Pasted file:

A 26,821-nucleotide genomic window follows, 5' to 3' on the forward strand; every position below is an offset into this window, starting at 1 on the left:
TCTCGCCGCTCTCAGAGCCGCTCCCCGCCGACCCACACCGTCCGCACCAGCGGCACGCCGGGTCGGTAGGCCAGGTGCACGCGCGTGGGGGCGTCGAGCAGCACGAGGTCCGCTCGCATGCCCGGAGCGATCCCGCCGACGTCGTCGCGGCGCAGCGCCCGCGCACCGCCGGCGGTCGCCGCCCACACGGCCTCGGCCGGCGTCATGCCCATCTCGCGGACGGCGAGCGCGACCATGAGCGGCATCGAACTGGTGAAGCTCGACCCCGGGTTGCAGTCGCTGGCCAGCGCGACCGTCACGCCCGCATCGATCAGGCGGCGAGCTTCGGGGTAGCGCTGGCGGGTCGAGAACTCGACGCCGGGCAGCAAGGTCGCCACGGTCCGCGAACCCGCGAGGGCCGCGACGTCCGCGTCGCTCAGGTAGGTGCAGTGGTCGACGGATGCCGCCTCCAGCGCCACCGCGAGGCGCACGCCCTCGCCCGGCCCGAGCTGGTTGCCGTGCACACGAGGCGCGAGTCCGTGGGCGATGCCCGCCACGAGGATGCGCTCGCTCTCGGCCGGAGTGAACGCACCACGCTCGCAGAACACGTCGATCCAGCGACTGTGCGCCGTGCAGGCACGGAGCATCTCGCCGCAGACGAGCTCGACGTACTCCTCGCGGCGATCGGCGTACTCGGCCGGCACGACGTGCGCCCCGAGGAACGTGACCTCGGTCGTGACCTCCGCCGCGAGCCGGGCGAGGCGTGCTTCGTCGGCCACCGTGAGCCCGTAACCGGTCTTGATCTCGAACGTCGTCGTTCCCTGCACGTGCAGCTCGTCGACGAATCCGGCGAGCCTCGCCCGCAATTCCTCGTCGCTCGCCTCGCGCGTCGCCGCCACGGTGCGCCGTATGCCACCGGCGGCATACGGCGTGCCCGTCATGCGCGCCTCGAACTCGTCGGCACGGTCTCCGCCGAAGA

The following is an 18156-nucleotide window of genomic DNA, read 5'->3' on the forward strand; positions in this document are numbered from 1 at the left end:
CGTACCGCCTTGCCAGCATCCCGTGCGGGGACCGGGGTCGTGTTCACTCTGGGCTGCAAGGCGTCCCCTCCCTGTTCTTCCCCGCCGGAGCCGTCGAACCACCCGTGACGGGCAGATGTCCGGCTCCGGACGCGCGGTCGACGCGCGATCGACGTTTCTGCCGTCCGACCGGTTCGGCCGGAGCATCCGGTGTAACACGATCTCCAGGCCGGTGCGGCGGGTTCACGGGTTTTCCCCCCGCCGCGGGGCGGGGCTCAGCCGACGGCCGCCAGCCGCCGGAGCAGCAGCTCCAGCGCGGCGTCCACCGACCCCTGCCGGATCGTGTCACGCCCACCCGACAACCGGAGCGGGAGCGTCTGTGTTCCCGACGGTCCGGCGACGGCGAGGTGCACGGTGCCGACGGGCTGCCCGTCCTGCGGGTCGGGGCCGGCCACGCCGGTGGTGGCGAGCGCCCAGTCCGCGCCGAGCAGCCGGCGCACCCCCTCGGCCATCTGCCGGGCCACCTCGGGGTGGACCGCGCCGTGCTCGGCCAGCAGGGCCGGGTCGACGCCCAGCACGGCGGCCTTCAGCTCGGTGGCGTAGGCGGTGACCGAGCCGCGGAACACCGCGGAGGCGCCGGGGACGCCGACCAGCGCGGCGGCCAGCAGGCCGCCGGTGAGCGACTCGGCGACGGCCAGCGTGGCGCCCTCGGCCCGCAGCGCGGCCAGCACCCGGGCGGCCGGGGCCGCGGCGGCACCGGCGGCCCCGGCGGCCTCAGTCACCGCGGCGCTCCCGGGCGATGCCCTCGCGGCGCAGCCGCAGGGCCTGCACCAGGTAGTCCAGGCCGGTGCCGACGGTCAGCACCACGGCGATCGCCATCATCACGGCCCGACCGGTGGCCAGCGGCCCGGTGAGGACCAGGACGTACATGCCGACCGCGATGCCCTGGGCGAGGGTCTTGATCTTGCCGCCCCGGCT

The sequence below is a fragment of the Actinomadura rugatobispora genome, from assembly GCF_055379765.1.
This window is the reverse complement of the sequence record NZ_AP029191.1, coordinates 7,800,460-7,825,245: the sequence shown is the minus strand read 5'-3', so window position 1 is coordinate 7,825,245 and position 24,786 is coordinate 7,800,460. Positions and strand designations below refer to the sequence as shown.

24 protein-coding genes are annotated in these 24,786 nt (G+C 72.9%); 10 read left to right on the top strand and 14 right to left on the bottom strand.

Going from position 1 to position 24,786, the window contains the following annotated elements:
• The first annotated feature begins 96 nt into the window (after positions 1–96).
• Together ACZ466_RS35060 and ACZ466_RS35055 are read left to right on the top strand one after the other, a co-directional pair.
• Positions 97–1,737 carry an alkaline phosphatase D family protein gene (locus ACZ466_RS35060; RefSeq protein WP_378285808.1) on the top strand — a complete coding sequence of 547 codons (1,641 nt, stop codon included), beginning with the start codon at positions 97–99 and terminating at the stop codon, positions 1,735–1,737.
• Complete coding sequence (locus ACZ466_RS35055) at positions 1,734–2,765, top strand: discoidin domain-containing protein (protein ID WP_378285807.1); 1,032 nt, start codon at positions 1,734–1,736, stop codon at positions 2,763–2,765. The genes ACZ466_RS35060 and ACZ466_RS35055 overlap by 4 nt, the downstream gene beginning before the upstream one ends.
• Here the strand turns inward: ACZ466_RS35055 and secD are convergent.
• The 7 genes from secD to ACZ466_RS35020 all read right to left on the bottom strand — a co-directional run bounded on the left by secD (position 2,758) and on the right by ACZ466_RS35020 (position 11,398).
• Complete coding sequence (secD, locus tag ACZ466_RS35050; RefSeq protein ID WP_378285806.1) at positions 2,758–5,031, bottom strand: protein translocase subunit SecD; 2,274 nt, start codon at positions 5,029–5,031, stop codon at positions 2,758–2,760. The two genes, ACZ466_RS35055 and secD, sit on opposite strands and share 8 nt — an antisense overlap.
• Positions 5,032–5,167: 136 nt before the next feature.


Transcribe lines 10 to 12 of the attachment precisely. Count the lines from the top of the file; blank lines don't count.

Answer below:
• Together ACZ466_RS35060 and ACZ466_RS35055 are read left to right on the top strand one after the other, a co-directional pair.
• Positions 97–1,737 carry an alkaline phosphatase D family protein gene (locus ACZ466_RS35060; RefSeq protein WP_378285808.1) on the top strand — a complete coding sequence of 547 codons (1,641 nt, stop codon included), beginning with the start codon at positions 97–99 and terminating at the stop codon, positions 1,735–1,737.
• Complete coding sequence (locus ACZ466_RS35055) at positions 1,734–2,765, top strand: discoidin domain-containing protein (protein ID WP_378285807.1); 1,032 nt, start codon at positions 1,734–1,736, stop codon at positions 2,763–2,765. The genes ACZ466_RS35060 and ACZ466_RS35055 overlap by 4 nt, the downstream gene beginning before the upstream one ends.